Myths About Bicycling

Myths

There’s a lot of people out there who want to bike around our streets.  There are also some people who are totally against bikes being able to ride on our streets.  What people say can be confusing, so we’ll try to point out some of the common myths and misconceptions about bicycling:

Myth:  People riding bikes are “cyclists”.

Lance Armstrong is a “cyclist”…he gets paid (or used to get paid) to ride bikes fast. People riding bikes around Seattle are just that…people. Most people on bikes are just trying to get somewhere by choosing to use a bicycle for transportation.  Just think of it this way…someone riding a bike is one less car on the road and one more seat on the bus that’s available to someone who needs to drive or use the bus.  And also remember that the person you see riding a bike is someone’s son, daughter, father, mother, etc…they might even be your neighbor!

Myth:  Gas taxes pay for our roads, and people riding bikes don’t pay their “fair share” to use the roads.

Gas taxes contribute very little to the overall transportation budget.  And most people who ride bikes have cars, so they pay for licensing and registration.  You can read SDOT reports for yourself if you want to verify how road infrastructure is paid for.

http://www.seattlemet.com/news-and-profiles/publicola/articles/we-all-pay-for-the-roads

People who drive cars actually don’t pay their “fair share” for using the roads.  There’s plenty of data showing that people who get around by bike, bus, etc, subsidize the cost for people to drive a car.  Think about it for a minute:  Do bikes damage the roads?  Do bikes cause death and destruction?  Do bikes pollute?

Myth: Bikes should be registered and paid for like cars.

Why are cars registered anyway?  Because they kill people and are a huge liability.  Why were traffic lights invented?  Because people driving cars got into too many accidents (i.e. not everyone can operate a powerful 2+ ton machine).

Now imagine this…what if there were NO cars on the roads, but just bikes?  LOTS of traffic signals would not be needed, and vehicular fatalities would disappear.  Thousands of people lose their lives due to automobiles every day, but how many die from riding a bike?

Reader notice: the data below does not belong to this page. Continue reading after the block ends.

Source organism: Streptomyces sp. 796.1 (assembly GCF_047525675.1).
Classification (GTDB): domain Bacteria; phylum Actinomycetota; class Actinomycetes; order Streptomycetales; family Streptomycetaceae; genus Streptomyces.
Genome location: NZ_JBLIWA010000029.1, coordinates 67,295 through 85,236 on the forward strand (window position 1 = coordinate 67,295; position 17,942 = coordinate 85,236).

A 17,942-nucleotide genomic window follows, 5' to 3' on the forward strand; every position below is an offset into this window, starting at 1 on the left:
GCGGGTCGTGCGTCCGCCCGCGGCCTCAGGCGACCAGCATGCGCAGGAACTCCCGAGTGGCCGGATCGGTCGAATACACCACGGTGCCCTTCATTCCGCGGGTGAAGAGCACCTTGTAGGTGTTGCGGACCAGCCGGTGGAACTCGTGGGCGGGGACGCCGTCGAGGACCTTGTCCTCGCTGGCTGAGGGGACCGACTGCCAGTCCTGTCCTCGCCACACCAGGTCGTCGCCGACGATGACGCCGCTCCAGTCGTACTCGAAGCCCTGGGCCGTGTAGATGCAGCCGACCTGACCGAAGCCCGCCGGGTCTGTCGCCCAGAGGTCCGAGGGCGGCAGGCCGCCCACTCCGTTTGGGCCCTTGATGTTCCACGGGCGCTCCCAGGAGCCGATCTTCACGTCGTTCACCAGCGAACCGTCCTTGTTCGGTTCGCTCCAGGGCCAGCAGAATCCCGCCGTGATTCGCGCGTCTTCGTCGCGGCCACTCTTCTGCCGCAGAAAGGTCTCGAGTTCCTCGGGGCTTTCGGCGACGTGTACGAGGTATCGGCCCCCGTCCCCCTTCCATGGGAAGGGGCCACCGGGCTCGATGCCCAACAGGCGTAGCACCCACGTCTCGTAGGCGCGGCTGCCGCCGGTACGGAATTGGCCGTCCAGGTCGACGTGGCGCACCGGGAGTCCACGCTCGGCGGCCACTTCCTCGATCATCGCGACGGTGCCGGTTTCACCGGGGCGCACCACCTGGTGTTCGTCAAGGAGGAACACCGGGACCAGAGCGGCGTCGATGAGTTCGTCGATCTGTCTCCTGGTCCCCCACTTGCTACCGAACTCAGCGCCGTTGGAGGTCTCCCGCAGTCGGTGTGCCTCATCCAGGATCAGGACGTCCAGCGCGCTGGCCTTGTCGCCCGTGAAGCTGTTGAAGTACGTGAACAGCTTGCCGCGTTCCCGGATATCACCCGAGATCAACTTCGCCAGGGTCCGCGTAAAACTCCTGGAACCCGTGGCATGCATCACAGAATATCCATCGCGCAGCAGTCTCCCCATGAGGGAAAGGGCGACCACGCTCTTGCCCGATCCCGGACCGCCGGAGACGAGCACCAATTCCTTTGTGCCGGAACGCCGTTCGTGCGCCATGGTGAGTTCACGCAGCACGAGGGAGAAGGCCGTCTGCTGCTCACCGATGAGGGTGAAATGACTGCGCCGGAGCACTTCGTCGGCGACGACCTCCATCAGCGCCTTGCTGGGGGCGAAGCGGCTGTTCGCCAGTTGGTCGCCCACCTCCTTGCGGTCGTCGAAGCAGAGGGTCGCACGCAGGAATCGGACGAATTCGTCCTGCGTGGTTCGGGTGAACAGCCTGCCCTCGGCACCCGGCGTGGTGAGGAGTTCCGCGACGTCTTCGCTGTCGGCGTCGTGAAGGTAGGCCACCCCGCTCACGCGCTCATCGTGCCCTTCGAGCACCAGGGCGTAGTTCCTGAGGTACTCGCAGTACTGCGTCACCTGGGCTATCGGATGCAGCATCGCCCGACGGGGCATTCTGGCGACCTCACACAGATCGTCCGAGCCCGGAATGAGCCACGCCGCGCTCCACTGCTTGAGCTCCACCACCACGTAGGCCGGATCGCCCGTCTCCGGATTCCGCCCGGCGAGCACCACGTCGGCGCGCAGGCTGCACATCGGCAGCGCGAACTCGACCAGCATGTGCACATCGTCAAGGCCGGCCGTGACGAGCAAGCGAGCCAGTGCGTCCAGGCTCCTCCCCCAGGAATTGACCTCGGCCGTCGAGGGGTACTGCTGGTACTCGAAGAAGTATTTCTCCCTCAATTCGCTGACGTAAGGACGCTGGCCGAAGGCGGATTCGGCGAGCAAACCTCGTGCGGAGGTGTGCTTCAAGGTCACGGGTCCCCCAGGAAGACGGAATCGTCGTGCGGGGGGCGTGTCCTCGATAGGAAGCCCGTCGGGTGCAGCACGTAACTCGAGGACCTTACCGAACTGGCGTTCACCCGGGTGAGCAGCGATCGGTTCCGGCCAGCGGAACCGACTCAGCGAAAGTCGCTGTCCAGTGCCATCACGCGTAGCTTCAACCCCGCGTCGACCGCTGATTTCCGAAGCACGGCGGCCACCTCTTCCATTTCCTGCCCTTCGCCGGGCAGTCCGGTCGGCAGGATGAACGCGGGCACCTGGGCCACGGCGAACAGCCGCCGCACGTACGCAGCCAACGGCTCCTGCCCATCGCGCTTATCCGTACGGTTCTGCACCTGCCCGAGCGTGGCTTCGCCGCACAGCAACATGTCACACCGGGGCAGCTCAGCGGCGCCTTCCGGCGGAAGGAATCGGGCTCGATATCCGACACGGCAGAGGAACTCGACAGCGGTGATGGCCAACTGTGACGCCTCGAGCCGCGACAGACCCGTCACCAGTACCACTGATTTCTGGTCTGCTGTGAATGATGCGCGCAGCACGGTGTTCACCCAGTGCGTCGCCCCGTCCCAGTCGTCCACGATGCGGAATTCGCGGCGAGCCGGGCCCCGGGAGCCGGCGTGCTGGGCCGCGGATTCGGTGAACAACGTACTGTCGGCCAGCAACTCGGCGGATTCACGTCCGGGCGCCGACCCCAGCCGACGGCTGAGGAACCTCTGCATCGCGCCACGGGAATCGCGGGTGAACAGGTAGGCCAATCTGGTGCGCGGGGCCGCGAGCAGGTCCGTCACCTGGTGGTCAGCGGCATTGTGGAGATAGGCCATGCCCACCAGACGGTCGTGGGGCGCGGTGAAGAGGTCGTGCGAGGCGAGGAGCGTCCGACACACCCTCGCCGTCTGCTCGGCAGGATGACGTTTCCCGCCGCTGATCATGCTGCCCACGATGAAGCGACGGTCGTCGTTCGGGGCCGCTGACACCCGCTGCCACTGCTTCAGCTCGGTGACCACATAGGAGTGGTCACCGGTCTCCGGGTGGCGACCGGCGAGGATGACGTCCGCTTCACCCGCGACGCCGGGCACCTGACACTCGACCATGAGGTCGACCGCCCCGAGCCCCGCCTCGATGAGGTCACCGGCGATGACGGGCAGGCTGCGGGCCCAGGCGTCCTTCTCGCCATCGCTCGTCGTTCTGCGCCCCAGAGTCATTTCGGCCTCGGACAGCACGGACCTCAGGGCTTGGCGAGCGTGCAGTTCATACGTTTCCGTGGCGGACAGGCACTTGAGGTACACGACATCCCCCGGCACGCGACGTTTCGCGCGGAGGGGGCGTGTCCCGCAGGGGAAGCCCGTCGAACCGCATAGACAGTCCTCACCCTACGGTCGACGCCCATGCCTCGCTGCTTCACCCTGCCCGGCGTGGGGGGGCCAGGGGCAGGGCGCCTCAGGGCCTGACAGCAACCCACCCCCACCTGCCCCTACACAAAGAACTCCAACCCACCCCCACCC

We’d love to hear the reasons why a bike should be registered.

Myth: Biking is not safe.

You’re far more likely to get into a “collision” in a car than on a bike.  You can certainly slice the data in many ways, but if you ride a bike predictably and know the law then you will be safe on a bike.

http://bicycleuniverse.info/transpo/almanac-safety.html

Myth:  “Cyclists” are scofflaws (they don’t obey the law).

Of course there are people who don’t obey the law.  It happens with people driving cars, riding bikes, and walking.  You’re more likely to witness illegal maneuvers from car drivers than from someone riding a bike.  People riding bikes are much more observant of their surroundings because they aren’t distracted (like by a radio, cell phone, etc), plus someone riding a bike is far more likely to lookout for themselves on the roads because they don’t want to get hit by a car.

http://www.bicyclelaw.com/blog/index.cfm/2012/12/5/Confronting-the-Scofflaw-Cyclist

http://blog.cascade.org/2013/04/people-riding-bicycles-tend-to-be-more-law-abiding/

Myth:  Riding a bike takes longer than driving.

This depends.  There are plenty of examples where riding a bike is much faster than driving.  Some West Seattle Bike Connection members commute to work daily on their bikes in less time than it takes to drive, and some commutes are ~10 miles each way!

A lot of people in West Seattle complain about the traffic on the bridges.  The lower bridge is never backed up in the biking lane, no matter what time of day!

Myth:  West Seattle has too many hills that can’t be (easily) ridden by bike.

Yes, Seattle is “topographically challenged” when it comes to getting around.  It’s no easy task biking uphill.  Riding a bike can be physically challenging for a lot of people, but a lot of people who are now avid bike riders started somewhere.  Plenty of people walk their bikes up some hills, and it doesn’t take that much longer.  One way to strengthen yourself is to gradually increase the distance you try to ride up hills…no need to kill yourself, just ease into it and soon enough the hills will be easy!

Myth:  It rains too much to ride a bike.

Bill Bowerman (co-founder of Nike, Olympic track-and-field coach) once said…”There’s no such thing as bad weather, just soft people.”  Sure, Seattle has a lot of wet weather.  But you’ll stay dry and comfortable with appropriate clothing and gear.  There’s plenty of waterproof clothing available (jackets, pants, gloves, shoes, etc).  Fenders are good to have on a bike because it’ll prevent your tires from spraying you with grime from the wet streets.

There are a lot of myths about bicycling out there.  Here’s some more links to articles about the myths of riding a bike:

We hope this was helpful.  Please contact us if there is anything that should be updated on this page.